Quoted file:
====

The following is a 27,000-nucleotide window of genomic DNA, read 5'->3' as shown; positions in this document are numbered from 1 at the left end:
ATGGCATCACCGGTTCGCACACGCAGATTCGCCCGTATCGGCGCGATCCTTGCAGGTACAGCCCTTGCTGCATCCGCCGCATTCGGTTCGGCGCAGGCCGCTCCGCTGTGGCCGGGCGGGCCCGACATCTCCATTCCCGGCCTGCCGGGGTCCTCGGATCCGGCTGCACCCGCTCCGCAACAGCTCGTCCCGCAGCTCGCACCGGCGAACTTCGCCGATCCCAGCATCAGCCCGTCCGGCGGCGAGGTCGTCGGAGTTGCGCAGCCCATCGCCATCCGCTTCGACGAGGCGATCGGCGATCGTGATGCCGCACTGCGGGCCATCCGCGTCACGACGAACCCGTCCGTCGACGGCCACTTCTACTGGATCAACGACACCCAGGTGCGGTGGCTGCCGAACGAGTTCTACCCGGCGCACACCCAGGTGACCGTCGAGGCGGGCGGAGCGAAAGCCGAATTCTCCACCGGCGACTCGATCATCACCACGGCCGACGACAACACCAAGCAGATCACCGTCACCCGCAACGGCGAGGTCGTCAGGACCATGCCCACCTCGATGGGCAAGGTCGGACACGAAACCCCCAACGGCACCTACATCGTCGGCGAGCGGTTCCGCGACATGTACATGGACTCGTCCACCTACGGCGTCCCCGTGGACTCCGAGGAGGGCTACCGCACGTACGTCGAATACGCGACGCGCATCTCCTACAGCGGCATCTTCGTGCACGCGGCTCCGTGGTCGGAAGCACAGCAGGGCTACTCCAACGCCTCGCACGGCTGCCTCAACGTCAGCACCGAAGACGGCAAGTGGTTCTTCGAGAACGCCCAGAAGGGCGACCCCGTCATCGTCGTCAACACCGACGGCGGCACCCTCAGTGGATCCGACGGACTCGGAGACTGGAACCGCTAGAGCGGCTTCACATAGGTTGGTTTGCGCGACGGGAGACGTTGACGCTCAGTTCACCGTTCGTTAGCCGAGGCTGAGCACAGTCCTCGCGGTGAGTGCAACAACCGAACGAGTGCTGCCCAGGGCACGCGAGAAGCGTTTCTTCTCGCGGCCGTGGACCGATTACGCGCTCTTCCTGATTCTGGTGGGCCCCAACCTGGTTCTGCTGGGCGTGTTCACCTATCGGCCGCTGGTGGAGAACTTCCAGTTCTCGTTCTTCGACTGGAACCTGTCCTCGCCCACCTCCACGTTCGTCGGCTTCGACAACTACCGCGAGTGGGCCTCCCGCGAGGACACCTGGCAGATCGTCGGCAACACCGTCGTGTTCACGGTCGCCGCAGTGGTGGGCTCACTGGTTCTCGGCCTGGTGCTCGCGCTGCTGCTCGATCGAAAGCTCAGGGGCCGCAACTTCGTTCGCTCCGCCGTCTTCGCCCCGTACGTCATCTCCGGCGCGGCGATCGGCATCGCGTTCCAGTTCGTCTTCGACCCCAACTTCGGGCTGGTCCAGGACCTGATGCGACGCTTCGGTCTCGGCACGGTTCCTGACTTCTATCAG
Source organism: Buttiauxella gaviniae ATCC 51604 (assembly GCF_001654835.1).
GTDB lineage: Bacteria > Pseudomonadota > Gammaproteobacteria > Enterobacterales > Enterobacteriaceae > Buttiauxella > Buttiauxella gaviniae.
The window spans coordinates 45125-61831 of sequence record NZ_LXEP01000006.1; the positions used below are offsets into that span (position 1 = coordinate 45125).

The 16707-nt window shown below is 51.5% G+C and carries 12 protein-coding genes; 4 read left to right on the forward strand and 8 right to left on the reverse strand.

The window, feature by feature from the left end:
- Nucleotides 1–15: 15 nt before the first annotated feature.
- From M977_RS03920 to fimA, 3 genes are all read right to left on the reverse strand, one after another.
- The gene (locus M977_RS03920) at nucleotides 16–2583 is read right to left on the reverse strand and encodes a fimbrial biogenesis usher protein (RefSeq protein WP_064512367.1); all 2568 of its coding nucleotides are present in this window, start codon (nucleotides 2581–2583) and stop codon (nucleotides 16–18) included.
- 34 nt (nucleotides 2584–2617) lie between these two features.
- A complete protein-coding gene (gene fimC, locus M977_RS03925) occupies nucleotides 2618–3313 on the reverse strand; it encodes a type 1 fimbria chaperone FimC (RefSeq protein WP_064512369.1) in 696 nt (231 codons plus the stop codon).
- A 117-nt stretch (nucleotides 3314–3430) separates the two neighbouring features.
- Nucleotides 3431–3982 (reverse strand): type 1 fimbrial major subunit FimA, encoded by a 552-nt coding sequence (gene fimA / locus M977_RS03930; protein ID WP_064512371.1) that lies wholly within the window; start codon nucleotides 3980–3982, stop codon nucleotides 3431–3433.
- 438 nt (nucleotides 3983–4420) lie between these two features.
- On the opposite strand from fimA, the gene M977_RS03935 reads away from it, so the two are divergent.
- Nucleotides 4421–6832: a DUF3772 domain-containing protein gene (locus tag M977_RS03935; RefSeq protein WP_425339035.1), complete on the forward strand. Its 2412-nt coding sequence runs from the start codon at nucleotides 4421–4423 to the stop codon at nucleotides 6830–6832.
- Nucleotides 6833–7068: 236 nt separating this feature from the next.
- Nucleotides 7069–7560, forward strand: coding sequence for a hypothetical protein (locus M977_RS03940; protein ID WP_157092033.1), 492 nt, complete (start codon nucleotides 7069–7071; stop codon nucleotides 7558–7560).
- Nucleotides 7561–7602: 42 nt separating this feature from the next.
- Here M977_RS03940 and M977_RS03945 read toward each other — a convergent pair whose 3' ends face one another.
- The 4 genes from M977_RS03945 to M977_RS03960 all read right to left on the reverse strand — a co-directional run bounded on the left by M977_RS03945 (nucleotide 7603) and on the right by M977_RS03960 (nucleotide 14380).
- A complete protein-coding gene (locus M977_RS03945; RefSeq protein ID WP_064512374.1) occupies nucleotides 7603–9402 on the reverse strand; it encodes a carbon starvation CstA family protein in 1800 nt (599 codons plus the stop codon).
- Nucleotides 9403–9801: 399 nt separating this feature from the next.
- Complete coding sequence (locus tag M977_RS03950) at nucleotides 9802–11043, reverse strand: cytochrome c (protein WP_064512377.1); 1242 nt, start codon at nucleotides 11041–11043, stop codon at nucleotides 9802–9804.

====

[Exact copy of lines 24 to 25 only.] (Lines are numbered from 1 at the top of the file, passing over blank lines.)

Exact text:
- Nucleotides 9403–9801: 399 nt separating this feature from the next.
- Complete coding sequence (locus tag M977_RS03950) at nucleotides 9802–11043, reverse strand: cytochrome c (protein WP_064512377.1); 1242 nt, start codon at nucleotides 11041–11043, stop codon at nucleotides 9802–9804.